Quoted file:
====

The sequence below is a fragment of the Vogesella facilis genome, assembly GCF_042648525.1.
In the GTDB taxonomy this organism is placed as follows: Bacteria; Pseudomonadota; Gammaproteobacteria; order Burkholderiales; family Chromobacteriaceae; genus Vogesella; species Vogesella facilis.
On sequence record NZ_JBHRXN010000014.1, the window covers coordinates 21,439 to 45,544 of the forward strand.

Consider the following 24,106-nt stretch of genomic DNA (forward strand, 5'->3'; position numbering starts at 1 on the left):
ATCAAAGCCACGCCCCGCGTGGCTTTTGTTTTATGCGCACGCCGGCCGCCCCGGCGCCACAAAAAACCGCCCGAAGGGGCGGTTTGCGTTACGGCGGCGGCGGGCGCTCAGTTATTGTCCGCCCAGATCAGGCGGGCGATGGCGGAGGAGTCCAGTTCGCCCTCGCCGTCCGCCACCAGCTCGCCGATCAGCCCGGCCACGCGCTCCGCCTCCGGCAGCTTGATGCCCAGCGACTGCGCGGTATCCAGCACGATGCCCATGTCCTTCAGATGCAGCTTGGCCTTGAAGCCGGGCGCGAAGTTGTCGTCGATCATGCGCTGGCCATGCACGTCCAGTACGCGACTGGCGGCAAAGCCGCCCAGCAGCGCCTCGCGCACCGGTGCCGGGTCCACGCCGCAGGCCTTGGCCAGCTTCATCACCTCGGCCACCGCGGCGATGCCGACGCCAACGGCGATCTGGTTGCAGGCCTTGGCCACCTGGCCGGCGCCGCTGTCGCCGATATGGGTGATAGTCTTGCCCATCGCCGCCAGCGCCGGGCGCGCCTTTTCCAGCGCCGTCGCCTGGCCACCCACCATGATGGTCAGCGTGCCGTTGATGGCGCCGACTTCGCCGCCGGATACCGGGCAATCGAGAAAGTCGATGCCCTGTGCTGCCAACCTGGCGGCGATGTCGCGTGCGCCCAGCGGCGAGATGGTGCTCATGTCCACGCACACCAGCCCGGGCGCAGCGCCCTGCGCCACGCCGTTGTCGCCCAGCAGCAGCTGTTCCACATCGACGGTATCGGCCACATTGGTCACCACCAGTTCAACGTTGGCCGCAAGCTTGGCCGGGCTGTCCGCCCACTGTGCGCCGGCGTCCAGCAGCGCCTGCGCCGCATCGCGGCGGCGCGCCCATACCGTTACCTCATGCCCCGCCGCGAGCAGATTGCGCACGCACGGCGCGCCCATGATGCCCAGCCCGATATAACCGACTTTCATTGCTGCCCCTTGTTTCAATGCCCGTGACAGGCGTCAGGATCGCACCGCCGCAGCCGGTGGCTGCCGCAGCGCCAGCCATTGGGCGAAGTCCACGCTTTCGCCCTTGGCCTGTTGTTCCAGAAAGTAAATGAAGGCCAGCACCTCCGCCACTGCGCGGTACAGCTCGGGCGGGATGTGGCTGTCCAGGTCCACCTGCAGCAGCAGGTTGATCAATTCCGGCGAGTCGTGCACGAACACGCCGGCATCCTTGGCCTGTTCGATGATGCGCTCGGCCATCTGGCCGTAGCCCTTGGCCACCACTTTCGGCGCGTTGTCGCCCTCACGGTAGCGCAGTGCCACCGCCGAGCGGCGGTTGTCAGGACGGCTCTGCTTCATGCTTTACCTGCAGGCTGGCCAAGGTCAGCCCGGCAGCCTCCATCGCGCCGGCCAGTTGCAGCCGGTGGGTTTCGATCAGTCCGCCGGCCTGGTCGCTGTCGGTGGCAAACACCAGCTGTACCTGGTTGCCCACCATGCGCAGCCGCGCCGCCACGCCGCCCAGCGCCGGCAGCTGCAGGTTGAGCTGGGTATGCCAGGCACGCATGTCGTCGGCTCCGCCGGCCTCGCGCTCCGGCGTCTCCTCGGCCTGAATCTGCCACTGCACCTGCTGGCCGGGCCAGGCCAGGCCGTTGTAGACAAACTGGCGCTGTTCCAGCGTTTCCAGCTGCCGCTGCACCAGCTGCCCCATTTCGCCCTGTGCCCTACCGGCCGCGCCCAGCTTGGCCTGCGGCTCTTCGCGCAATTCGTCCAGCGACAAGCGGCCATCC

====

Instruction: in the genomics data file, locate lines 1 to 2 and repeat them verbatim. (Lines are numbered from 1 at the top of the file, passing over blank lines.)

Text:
The sequence below is a fragment of the Vogesella facilis genome, assembly GCF_042648525.1.
In the GTDB taxonomy this organism is placed as follows: Bacteria; Pseudomonadota; Gammaproteobacteria; order Burkholderiales; family Chromobacteriaceae; genus Vogesella; species Vogesella facilis.